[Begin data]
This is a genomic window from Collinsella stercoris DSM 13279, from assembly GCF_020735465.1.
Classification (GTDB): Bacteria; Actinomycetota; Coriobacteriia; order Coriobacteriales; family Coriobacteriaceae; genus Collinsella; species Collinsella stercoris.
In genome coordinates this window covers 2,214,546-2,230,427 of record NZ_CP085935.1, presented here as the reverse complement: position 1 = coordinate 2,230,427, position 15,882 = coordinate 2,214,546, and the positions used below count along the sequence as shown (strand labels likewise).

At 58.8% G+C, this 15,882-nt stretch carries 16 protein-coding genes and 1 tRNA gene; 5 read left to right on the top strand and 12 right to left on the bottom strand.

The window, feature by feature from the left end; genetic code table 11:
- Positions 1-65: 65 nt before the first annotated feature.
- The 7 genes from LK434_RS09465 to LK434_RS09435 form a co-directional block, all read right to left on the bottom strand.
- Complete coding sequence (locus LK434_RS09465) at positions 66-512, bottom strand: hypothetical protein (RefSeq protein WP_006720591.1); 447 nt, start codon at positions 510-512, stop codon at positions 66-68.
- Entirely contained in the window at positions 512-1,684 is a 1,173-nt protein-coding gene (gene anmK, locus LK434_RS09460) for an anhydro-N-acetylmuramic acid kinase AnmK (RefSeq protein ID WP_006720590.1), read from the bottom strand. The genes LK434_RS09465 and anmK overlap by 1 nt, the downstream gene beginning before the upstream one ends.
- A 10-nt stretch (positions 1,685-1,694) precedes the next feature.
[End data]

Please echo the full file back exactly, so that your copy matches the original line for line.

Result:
This is a genomic window from Collinsella stercoris DSM 13279, from assembly GCF_020735465.1.
Classification (GTDB): Bacteria; Actinomycetota; Coriobacteriia; order Coriobacteriales; family Coriobacteriaceae; genus Collinsella; species Collinsella stercoris.
In genome coordinates this window covers 2,214,546-2,230,427 of record NZ_CP085935.1, presented here as the reverse complement: position 1 = coordinate 2,230,427, position 15,882 = coordinate 2,214,546, and the positions used below count along the sequence as shown (strand labels likewise).

At 58.8% G+C, this 15,882-nt stretch carries 16 protein-coding genes and 1 tRNA gene; 5 read left to right on the top strand and 12 right to left on the bottom strand.

The window, feature by feature from the left end; genetic code table 11:
- Positions 1-65: 65 nt before the first annotated feature.
- The 7 genes from LK434_RS09465 to LK434_RS09435 form a co-directional block, all read right to left on the bottom strand.
- Complete coding sequence (locus LK434_RS09465) at positions 66-512, bottom strand: hypothetical protein (RefSeq protein WP_006720591.1); 447 nt, start codon at positions 510-512, stop codon at positions 66-68.
- Entirely contained in the window at positions 512-1,684 is a 1,173-nt protein-coding gene (gene anmK, locus LK434_RS09460) for an anhydro-N-acetylmuramic acid kinase AnmK (RefSeq protein ID WP_006720590.1), read from the bottom strand. The genes LK434_RS09465 and anmK overlap by 1 nt, the downstream gene beginning before the upstream one ends.
- A 10-nt stretch (positions 1,685-1,694) precedes the next feature.